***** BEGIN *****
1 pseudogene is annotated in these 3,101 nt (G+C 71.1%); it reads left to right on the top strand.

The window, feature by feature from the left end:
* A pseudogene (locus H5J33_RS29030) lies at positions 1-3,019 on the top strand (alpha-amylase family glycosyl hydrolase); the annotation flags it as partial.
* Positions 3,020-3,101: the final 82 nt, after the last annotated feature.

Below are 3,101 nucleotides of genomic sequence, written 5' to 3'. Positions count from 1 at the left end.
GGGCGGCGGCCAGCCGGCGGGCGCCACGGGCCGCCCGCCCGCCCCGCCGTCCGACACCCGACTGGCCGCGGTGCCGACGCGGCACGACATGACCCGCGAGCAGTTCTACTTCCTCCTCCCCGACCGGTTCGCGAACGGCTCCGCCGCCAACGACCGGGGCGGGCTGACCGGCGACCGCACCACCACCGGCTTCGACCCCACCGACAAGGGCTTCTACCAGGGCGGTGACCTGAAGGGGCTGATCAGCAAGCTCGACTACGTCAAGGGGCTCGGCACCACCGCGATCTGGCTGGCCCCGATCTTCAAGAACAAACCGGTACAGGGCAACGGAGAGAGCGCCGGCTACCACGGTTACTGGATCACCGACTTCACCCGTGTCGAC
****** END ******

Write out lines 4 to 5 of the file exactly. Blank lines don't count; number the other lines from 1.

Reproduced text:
* Positions 3,020-3,101: the final 82 nt, after the last annotated feature.

Below are 3,101 nucleotides of genomic sequence, written 5' to 3'. Positions count from 1 at the left end.